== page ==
Regions Bank is accused of illegally charging “tens of millions” in surprise overdraft fees — and must now pay that money back, according to the Consumer Financial Protection Bureau.
The Alabama-based bank was fined $50 million to be paid to the bureau’s victims relief fund, plus $141 million in refunds to consumers impacted by the illegal fees, officials wrote in a Sept. 28 news release.
Regions customers were charged overdraft fees on some ATM withdrawals and debit card purchases from August 2018 to July 2021, despite being told they had “sufficient funds at the time of the transactions,” the bureau said. The insufficient funds fees are tied to the bank’s profits and accounted for nearly 18% of its non-interest income in 2019, according to federal officials.
Regions leadership was reportedly aware of the surprise fees but continued to charge customers anyway, according to the release.
“Regions Bank raked in tens of millions of dollars in surprise overdraft fees every year, even after its own staff warned that the bank’s practices were illegal,” CFPB Director Rohit Chopra said in a statement. “Too often, large financial firms make a calculation that continuing to break the law is more profitable than following it.”
The bank, which operates 1,700 branches and 2,000 ATMs in more than a dozen states, faced a similar fine in 2015 after it was accused of charging overdraft fees to customers who declined to sign up for overdraft protections, the bureau said.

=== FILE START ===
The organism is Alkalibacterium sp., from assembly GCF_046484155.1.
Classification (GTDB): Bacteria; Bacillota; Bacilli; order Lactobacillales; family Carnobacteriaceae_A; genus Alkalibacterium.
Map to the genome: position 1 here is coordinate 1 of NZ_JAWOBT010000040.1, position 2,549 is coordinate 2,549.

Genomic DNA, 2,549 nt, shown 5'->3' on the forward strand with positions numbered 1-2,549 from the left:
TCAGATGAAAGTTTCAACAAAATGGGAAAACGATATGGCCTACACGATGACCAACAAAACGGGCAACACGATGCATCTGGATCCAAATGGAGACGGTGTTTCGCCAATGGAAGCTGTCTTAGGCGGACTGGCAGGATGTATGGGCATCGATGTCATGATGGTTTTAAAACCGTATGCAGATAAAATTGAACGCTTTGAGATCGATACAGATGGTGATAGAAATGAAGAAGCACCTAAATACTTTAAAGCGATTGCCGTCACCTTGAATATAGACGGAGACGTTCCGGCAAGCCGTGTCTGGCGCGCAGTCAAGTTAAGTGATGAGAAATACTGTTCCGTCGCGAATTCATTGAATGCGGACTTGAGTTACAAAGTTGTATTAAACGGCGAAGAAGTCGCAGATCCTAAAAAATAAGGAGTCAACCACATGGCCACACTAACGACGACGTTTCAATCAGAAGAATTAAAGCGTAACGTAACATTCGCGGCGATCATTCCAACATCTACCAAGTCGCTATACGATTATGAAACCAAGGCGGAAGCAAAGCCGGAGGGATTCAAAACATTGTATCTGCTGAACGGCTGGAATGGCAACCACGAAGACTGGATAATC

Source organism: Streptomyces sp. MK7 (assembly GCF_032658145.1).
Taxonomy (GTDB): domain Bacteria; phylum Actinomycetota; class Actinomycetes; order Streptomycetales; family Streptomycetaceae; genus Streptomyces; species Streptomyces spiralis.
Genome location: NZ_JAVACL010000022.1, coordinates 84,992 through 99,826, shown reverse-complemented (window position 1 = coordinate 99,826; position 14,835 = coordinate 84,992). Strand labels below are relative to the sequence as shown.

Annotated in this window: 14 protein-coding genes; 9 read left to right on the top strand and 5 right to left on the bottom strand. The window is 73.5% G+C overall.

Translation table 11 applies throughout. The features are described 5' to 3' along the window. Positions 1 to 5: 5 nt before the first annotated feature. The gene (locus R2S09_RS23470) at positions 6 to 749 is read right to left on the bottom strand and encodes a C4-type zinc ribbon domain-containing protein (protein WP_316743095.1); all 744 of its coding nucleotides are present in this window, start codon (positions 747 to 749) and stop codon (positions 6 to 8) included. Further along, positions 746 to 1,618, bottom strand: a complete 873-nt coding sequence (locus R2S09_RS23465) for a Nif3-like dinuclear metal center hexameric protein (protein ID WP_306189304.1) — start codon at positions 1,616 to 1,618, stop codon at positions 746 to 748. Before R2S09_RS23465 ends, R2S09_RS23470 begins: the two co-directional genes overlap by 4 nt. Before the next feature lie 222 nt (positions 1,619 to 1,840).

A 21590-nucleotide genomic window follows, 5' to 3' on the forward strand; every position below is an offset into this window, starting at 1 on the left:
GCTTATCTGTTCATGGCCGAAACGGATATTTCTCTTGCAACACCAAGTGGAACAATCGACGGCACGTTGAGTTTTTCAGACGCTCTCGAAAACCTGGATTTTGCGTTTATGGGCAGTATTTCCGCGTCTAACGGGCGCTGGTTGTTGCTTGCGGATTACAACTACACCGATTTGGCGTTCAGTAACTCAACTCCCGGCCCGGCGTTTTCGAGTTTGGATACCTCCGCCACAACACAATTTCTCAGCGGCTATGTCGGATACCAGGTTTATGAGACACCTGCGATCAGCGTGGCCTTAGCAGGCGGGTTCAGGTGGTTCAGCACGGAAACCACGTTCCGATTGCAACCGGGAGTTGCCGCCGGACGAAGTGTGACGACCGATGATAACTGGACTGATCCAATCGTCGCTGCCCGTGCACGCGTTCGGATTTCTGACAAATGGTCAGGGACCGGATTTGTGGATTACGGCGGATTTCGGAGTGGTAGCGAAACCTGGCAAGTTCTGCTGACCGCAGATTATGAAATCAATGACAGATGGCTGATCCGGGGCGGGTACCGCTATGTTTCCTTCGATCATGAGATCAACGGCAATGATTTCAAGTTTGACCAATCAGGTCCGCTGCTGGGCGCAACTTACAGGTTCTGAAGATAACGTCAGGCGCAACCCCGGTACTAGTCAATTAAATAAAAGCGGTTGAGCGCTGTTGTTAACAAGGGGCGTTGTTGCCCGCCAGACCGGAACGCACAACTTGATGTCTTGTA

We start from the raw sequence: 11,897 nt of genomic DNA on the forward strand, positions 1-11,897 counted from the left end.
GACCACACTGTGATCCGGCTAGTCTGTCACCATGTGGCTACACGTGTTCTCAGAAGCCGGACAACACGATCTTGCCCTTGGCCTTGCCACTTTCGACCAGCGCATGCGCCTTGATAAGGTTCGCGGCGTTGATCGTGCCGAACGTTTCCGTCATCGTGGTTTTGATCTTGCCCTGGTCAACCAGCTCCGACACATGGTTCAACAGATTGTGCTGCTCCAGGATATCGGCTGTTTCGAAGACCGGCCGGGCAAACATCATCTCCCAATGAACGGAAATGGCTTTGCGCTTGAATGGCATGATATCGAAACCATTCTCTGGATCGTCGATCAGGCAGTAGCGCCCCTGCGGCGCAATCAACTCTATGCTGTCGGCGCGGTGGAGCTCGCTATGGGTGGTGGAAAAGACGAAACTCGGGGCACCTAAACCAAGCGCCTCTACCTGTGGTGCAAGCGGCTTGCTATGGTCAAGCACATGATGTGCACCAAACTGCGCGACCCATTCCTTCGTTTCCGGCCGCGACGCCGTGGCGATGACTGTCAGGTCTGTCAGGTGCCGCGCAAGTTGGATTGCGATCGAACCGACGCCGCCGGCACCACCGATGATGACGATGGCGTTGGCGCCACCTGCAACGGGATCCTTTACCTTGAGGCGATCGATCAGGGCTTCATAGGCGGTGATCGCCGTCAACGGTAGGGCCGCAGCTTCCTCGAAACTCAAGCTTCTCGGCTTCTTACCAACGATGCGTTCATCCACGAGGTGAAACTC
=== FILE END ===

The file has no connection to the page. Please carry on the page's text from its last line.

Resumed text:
Regions Bank responds
Regions commented on the settlement addressing certain overdraft fees, which the bank says it “stopped charging over a year ago.”
“Although Regions Bank disagrees with the CFPB’s characterizations, the bank cooperated with the investigation and is pleased to move forward,” the bank said in a statement. “Agreeing to the settlement reflects Regions’ desire to focus its attention on continuing to support customers through a wide range of account enhancements that have already lowered fees for many customers.”
The bank said it has taken steps to discontinue a particular overdraft fee addressed in the settlement, adding that the charge affected only a “small percentage of customers.”
Additional changes have been made to further reduce overdraft and similar fees, according to bank leadership.
Read the full statement here.